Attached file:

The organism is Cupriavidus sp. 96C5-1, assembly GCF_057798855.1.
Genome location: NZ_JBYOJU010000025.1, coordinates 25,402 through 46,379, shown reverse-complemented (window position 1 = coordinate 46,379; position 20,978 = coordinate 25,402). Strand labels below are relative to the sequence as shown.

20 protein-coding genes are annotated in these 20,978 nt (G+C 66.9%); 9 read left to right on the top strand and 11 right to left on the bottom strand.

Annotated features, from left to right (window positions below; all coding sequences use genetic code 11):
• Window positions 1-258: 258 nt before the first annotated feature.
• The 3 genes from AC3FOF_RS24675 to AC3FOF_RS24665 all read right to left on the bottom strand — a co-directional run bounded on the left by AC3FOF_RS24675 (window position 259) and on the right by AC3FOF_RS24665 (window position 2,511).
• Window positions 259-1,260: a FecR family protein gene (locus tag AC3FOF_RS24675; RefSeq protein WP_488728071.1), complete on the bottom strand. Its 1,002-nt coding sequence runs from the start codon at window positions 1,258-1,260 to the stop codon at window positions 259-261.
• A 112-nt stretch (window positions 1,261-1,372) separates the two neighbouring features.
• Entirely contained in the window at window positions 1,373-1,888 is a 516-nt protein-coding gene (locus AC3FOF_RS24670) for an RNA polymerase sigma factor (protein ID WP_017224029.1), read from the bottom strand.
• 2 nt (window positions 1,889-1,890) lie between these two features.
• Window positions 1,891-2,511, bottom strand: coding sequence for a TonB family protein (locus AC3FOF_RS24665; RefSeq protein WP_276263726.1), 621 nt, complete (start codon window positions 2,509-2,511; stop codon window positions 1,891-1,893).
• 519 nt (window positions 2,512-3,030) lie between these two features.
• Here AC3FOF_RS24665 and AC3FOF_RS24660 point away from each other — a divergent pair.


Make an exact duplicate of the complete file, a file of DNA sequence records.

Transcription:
The organism is Cupriavidus sp. 96C5-1, assembly GCF_057798855.1.
Genome location: NZ_JBYOJU010000025.1, coordinates 25,402 through 46,379, shown reverse-complemented (window position 1 = coordinate 46,379; position 20,978 = coordinate 25,402). Strand labels below are relative to the sequence as shown.

20 protein-coding genes are annotated in these 20,978 nt (G+C 66.9%); 9 read left to right on the top strand and 11 right to left on the bottom strand.

Annotated features, from left to right (window positions below; all coding sequences use genetic code 11):
• Window positions 1-258: 258 nt before the first annotated feature.
• The 3 genes from AC3FOF_RS24675 to AC3FOF_RS24665 all read right to left on the bottom strand — a co-directional run bounded on the left by AC3FOF_RS24675 (window position 259) and on the right by AC3FOF_RS24665 (window position 2,511).
• Window positions 259-1,260: a FecR family protein gene (locus tag AC3FOF_RS24675; RefSeq protein WP_488728071.1), complete on the bottom strand. Its 1,002-nt coding sequence runs from the start codon at window positions 1,258-1,260 to the stop codon at window positions 259-261.
• A 112-nt stretch (window positions 1,261-1,372) separates the two neighbouring features.
• Entirely contained in the window at window positions 1,373-1,888 is a 516-nt protein-coding gene (locus AC3FOF_RS24670) for an RNA polymerase sigma factor (protein ID WP_017224029.1), read from the bottom strand.
• 2 nt (window positions 1,889-1,890) lie between these two features.
• Window positions 1,891-2,511, bottom strand: coding sequence for a TonB family protein (locus AC3FOF_RS24665; RefSeq protein WP_276263726.1), 621 nt, complete (start codon window positions 2,509-2,511; stop codon window positions 1,891-1,893).
• 519 nt (window positions 2,512-3,030) lie between these two features.
• Here AC3FOF_RS24665 and AC3FOF_RS24660 point away from each other — a divergent pair.